Republicans' Worst Fears About Mississippi May Be Coming True

Republicans' worst fears about Mississippi's gubernatorial race could be coming true after a new poll showed GOP Governor Tate Reeves trailing Democrat Brandon Presley on Monday.

Reeves' first term, which began in 2020, has been marred by low approval ratings and several controversies, including his handling of a welfare fraud scandal involving former Governor Phil Bryant and NFL player Brett Favre and a drinking water crisis in the state capital Jackson—fueling Democratic optimism that they could flip the executive office in a state that has proven to be difficult for the party in recent years.

A new poll released on Monday could worsen Republican worries that the race could become competitive.

The Tulchin Research poll found Reeves trailing Presley, a four-time public service commissioner and distant cousin to Elvis, by 4 points. Forty-seven percent of respondents said they planned to back Presley in the November general election, while only 43 percent said they would support Reeves.

Mississippi governor election poll shows Democrat lead
Above, an image of Mississippi's Capitol is seen alongside an inset of Governor Tate Reeves. Reeves, a Republican, trailed Democrat Brandon Presley in a new poll regarding the state's gubernatorial election. Peter Forest/Getty Images; MANDEL NGAN/AFP via Getty Images

The scandal involving state welfare funds is particularly harming Reeves' reelection prospects, the poll found.

Millions of dollars of Mississippi's welfare funds were allegedly misappropriated to wealthy donors including Favre, who allegedly directed the funds in part toward a University of Southern Mississippi volleyball center. While Reeves' involvement has been less severe than Bryant's alleged involvement, he faced backlash for firing the lead investigator in the case.

Nearly all likely voters, 92 percent, said they are aware of the scandal, and 64 percent said they have an unfavorable view of the governor as a result of the scandal, according to the poll. The poll surveyed 500 likely voters from January 21 to 25 and had a margin of error of plus or minus 4.38 percentage points.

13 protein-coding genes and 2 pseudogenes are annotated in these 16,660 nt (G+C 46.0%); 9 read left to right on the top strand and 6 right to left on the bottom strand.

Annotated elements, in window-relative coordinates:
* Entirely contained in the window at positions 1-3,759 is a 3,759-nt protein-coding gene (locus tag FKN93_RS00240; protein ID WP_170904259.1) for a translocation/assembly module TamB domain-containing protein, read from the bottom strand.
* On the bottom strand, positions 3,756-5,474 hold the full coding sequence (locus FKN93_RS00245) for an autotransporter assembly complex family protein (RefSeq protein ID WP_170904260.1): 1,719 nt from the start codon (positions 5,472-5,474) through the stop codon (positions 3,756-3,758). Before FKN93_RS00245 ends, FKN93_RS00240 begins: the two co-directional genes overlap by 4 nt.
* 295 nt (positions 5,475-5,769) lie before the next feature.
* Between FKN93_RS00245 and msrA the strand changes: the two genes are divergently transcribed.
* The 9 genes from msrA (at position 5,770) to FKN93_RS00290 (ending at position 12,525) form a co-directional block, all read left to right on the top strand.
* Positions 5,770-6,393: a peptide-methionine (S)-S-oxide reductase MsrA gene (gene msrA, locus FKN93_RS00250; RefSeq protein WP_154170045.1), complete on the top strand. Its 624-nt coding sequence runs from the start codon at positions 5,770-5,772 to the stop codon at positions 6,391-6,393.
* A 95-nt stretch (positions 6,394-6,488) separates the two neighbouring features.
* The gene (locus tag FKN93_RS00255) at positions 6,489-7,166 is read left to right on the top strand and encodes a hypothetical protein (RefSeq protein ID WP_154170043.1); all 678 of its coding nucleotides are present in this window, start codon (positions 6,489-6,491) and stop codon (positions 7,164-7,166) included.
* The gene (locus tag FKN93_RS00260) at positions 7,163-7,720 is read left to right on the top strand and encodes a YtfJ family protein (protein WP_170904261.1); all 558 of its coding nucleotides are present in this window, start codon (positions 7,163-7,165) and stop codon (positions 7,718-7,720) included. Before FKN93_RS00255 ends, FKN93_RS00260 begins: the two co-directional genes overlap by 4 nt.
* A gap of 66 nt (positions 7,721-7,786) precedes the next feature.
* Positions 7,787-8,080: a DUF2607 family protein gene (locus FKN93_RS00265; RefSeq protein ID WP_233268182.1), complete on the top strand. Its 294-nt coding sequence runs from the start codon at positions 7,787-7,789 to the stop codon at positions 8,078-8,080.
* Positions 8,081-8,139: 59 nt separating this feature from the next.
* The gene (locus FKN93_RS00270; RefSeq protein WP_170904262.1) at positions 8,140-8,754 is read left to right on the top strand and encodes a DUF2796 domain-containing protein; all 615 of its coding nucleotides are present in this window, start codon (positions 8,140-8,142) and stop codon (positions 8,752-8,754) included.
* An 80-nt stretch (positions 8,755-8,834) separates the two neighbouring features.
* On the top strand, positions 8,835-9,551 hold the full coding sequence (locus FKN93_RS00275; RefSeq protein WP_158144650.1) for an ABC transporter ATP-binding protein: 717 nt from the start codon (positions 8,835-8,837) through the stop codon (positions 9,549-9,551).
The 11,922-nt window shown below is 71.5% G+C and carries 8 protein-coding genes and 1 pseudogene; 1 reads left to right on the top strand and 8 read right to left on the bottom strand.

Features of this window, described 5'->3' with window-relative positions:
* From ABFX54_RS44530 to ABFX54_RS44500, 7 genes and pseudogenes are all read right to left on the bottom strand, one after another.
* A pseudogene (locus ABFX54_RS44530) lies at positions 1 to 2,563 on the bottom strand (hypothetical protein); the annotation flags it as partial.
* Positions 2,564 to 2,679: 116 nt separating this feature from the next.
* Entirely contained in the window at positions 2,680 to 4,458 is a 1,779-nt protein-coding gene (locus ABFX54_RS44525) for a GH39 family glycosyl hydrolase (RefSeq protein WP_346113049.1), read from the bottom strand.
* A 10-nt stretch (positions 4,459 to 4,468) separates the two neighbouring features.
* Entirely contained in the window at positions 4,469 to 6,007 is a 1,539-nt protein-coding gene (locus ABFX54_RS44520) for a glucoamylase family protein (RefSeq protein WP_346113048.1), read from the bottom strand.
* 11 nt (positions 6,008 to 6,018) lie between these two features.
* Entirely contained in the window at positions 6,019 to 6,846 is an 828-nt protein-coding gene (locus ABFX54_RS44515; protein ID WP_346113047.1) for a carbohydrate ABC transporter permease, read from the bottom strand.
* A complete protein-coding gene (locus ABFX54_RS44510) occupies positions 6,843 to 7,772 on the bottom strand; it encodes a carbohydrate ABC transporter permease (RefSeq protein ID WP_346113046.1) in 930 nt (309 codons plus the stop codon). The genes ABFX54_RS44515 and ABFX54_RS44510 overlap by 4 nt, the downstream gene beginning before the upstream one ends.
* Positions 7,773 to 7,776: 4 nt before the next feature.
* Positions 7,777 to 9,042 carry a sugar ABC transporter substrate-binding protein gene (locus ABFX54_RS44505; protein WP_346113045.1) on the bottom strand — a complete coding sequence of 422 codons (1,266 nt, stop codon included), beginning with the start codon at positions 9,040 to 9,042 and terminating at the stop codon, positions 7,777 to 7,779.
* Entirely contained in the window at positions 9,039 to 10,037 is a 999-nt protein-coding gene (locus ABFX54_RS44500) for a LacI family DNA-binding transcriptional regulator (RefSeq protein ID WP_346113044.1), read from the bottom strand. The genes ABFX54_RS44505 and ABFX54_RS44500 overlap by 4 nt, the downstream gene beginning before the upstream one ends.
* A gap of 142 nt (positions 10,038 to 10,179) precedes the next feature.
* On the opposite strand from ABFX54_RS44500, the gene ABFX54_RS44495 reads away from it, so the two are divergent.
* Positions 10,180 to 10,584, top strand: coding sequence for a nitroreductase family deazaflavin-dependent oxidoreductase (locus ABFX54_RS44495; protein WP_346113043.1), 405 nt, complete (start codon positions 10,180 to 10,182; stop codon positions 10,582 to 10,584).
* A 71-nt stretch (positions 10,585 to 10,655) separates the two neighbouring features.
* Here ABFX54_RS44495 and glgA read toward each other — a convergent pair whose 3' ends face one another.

Brannon Miller, a Democratic consultant, told Newsweek the scandal has impacted Reeves' popularity and is more damaging than most people realize.

"It's really, really scandalous stuff," he said. "And I think voters are rightly angry about it."

A Democratic victory in Mississippi would be unusual in a state that has reliably elected Republicans for statewide offices for years. Democrats have not won a governor's race in the state since 1999 and have not won it on the presidential level since 1976.

Democrats are banking on Presley, who has previously won elections in conservative areas of the state, to connect with rural voters and deliver them an upset victory.

Miller praised Presley as a once-in-a-generation political talent, pointing to his ability to win deeply conservative counties in northeastern Mississippi. He added that Reeves is less personable, even without the welfare scandal.

"On the other side of that, you have Brandon Presley who is amazing on the stump, knows how to talk and knows how to listen to voters," Miller said, adding that the 2022 midterms proved that candidates matter in tight races.

Miller explained that while Mississippi leans Republican, Democrats still have a high "floor," as Democratic candidates typically receive more than 40 percent of the vote, in part due to the state's large Black population.

Newsweek reached out to the Reeves and Presley campaigns for comment.